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Defaults and Damages: Where Do Attorney’s Fees Fit In?

November 5, 2012 Professional Services Industry Legal Blog

I recently came across a piece of information that I had never heard before in my last four years of litigating creditor’s rights cases. I have been advised that attorneys’ fees can never be granted on a Motion for Final Judgment after Default. Who knew? I have had hundreds of default judgments entered, nearly all of which included attorneys’ fees, without once being told that this practice was incorrect. So is it really incorrect?

Protecting Documents Given to Testifying Experts

August 14, 2012 Professional Services Industry Legal Blog

In preparation for trial, expert witnesses are often retained and briefed based upon reports and documents provided to them from counsel. Two types of work product may be used to prepare documents and internal memorandum which are subsequently given to an expert witness: 1) fact work product, and 2) opinion work product. If memorandum prepared by a law firm in anticipation of litigation contains the attorney’s opinions relating to potential theories of liabilities, references to the expert’s opinions, and factual summaries of his client’s records, the attorney’s personal notes and records about the proposed arguments constitute protected work product. Whealton v. Marshall, et al., 631 So. 2d 323, 325 (Fla. 4th DCA 1994) (holding the law firm’s internal memorandum used in preparation for litigation were not discoverable work product).

Negating Defenses of Procedural Unconscionability in Loan Documents

August 14, 2012 Banking & Financial Services Industry Legal Blog, Professional Services Industry Legal Blog

Defaulted borrowers often attempt to argue that the waiver of defenses language included in loan documents is unconscionable and therefore unenforceable. However, for a contract to be held to be unenforceable under Florida law, the contract must be both procedurally and substantively unconscionable. See Golden v. Mobile Oil Corp., 882 F.2d 490, 493 (11th Cir. 1989); Gainesville Health Care Center v. Weston, 857 So. 2d 278, 284 (Fla. 1 st DCA 2003). If a contract is found to be either procedurally or substantively conscionable, then the contract is enforceable. See Eldridge v. Integrated Health Services, Inc., 805 So. 2d 982 (Fla. 2d DCA 2001)(emphasis added).

Is it Possible to Compel the Appearance of an Out-of-State Employee of the Opposing Party’s Company as a Witness at Trial?

July 9, 2012 Professional Services Industry Legal Blog

In commercial litigation, it is very common that the corporate designee at trial is not a particularly insightful factual witness. When the factual witnesses at trial are employees of an opposing party that is headquartered out of state, this often puts you in a position where you are taking “trial depositions” and reading in transcripts at trial. As you can imagine, this does not have the same effect that a live witness does, but is there a way around it?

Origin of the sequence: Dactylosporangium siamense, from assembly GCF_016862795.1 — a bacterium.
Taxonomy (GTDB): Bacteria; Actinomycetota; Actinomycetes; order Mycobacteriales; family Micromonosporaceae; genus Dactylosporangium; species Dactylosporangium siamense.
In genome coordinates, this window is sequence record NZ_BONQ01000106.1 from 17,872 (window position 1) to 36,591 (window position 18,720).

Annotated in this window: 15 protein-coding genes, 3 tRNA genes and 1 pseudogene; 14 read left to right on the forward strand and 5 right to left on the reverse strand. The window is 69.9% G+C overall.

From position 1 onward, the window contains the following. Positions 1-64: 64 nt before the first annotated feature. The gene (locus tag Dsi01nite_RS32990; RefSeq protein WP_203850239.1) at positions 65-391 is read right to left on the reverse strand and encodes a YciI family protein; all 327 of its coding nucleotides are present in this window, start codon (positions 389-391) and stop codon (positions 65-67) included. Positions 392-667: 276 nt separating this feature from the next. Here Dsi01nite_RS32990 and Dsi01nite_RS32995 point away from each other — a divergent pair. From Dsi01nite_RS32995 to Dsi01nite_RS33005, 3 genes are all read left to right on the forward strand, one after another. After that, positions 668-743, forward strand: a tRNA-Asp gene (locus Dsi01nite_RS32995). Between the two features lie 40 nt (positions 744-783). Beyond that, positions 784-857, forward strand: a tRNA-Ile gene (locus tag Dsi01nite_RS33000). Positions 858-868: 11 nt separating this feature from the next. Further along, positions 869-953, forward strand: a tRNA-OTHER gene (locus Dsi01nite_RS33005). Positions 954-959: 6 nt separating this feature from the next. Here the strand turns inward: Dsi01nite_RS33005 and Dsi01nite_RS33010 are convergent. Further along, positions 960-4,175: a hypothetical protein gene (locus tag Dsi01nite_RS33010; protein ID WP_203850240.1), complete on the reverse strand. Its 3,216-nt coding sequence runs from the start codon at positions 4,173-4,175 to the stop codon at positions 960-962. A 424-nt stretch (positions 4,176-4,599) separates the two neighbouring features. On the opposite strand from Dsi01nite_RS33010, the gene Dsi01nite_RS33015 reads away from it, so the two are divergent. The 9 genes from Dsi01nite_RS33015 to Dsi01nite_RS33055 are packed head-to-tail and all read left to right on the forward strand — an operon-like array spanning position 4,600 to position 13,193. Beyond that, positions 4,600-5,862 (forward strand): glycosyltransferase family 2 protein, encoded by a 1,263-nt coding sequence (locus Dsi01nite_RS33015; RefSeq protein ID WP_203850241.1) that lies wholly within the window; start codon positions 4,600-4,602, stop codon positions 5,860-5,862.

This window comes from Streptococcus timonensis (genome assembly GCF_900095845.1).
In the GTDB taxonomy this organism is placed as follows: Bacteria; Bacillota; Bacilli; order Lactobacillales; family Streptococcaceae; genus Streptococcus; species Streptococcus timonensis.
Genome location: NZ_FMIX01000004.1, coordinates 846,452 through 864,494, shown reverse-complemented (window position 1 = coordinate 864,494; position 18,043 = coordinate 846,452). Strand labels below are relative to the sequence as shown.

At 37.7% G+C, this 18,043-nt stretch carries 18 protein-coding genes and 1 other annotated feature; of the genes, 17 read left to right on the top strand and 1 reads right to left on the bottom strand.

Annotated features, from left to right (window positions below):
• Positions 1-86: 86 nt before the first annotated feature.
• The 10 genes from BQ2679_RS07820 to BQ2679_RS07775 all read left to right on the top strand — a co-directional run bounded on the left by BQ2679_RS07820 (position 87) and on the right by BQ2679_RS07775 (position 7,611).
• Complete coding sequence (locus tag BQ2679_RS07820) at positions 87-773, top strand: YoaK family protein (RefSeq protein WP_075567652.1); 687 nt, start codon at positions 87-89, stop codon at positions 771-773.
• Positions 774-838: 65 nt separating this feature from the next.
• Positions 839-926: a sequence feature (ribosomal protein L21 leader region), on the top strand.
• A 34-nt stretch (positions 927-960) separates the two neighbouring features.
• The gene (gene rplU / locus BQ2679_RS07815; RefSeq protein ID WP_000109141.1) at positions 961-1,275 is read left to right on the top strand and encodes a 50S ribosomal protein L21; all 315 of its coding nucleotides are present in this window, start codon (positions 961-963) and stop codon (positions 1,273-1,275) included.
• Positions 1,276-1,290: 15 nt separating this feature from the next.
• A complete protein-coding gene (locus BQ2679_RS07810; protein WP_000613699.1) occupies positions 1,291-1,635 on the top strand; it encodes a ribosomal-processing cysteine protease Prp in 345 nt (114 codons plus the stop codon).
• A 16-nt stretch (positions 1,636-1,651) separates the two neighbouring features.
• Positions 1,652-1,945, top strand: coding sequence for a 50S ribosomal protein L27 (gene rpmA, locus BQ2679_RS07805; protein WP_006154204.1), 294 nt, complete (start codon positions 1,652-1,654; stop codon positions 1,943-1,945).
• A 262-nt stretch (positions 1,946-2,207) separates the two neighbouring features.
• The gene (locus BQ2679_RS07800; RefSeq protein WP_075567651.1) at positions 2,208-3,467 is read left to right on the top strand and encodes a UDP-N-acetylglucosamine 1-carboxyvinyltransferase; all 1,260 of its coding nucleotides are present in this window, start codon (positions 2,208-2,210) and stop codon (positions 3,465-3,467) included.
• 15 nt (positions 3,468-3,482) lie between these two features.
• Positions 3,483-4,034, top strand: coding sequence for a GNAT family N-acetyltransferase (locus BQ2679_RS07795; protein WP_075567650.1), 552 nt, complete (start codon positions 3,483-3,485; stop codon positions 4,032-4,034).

Qualifying an Expert Witness in Florida

July 9, 2012 Professional Services Industry Legal Blog

An expert witness is an individual that is authoritative in their particular field and able to assist the finder of fact in reaching a conclusion at a trial. Aside from discerning whether the potential expert witness is someone who can make some sort of impact on the case and present well to a fact finder, it is important to know what is required in order to have that expert presented to the fact finder for evaluation of the expert opinion. This post describes the law and methods utilized in qualifying an expert witness in Florida.

Understanding How Contracts can be Equitably Reformed Under Florida Law

April 19, 2012 Professional Services Industry Legal Blog

Contract reformation is an equitable remedy that acts to correct an error not in the parties’ agreement but in the writing that constitutes the embodiment of that agreement. It is designed to correct a defective or erroneous instrument so that it reflects the true terms of the agreement that the parties actually reached and, at its essence, acts to correct an error not in the parties’ agreement but in the writing that constitutes the embodiment of that agreement. The doctrine has evolved such that if a document is to be reformed, it should reflect the true intention of the parties. Florida courts employ this equitable measure in order to preserve the sanctity of the contracting parties’ negotiations and the spirit of the deal.

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